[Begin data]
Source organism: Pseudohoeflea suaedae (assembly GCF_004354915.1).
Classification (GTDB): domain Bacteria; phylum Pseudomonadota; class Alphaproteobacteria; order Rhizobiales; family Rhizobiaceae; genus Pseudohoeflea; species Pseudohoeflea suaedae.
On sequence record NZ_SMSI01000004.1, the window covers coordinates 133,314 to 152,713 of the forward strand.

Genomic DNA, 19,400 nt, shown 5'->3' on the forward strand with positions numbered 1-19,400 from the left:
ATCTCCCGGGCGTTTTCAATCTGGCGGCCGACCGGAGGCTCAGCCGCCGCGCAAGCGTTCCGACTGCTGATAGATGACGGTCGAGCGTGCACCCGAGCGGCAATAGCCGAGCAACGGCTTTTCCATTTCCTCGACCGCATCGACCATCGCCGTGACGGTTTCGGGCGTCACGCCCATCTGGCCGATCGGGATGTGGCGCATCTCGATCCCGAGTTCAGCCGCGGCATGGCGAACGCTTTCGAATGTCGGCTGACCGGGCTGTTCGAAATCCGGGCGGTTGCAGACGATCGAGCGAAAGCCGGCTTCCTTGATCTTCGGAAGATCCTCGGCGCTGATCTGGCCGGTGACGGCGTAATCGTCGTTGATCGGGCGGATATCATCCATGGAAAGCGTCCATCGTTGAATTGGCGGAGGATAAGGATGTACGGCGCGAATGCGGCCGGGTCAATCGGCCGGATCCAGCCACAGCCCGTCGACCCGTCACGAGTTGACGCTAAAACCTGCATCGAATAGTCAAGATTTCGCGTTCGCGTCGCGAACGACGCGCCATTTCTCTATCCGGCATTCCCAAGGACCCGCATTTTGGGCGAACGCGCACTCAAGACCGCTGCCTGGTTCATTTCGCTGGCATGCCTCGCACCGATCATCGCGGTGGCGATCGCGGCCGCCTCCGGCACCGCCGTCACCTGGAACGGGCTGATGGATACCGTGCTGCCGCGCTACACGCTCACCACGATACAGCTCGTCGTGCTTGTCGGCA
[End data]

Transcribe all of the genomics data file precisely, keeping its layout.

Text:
Source organism: Pseudohoeflea suaedae (assembly GCF_004354915.1).
Classification (GTDB): domain Bacteria; phylum Pseudomonadota; class Alphaproteobacteria; order Rhizobiales; family Rhizobiaceae; genus Pseudohoeflea; species Pseudohoeflea suaedae.
On sequence record NZ_SMSI01000004.1, the window covers coordinates 133,314 to 152,713 of the forward strand.

Genomic DNA, 19,400 nt, shown 5'->3' on the forward strand with positions numbered 1-19,400 from the left:
ATCTCCCGGGCGTTTTCAATCTGGCGGCCGACCGGAGGCTCAGCCGCCGCGCAAGCGTTCCGACTGCTGATAGATGACGGTCGAGCGTGCACCCGAGCGGCAATAGCCGAGCAACGGCTTTTCCATTTCCTCGACCGCATCGACCATCGCCGTGACGGTTTCGGGCGTCACGCCCATCTGGCCGATCGGGATGTGGCGCATCTCGATCCCGAGTTCAGCCGCGGCATGGCGAACGCTTTCGAATGTCGGCTGACCGGGCTGTTCGAAATCCGGGCGGTTGCAGACGATCGAGCGAAAGCCGGCTTCCTTGATCTTCGGAAGATCCTCGGCGCTGATCTGGCCGGTGACGGCGTAATCGTCGTTGATCGGGCGGATATCATCCATGGAAAGCGTCCATCGTTGAATTGGCGGAGGATAAGGATGTACGGCGCGAATGCGGCCGGGTCAATCGGCCGGATCCAGCCACAGCCCGTCGACCCGTCACGAGTTGACGCTAAAACCTGCATCGAATAGTCAAGATTTCGCGTTCGCGTCGCGAACGACGCGCCATTTCTCTATCCGGCATTCCCAAGGACCCGCATTTTGGGCGAACGCGCACTCAAGACCGCTGCCTGGTTCATTTCGCTGGCATGCCTCGCACCGATCATCGCGGTGGCGATCGCGGCCGCCTCCGGCACCGCCGTCACCTGGAACGGGCTGATGGATACCGTGCTGCCGCGCTACACGCTCACCACGATACAGCTCGTCGTGCTTGTCGGCA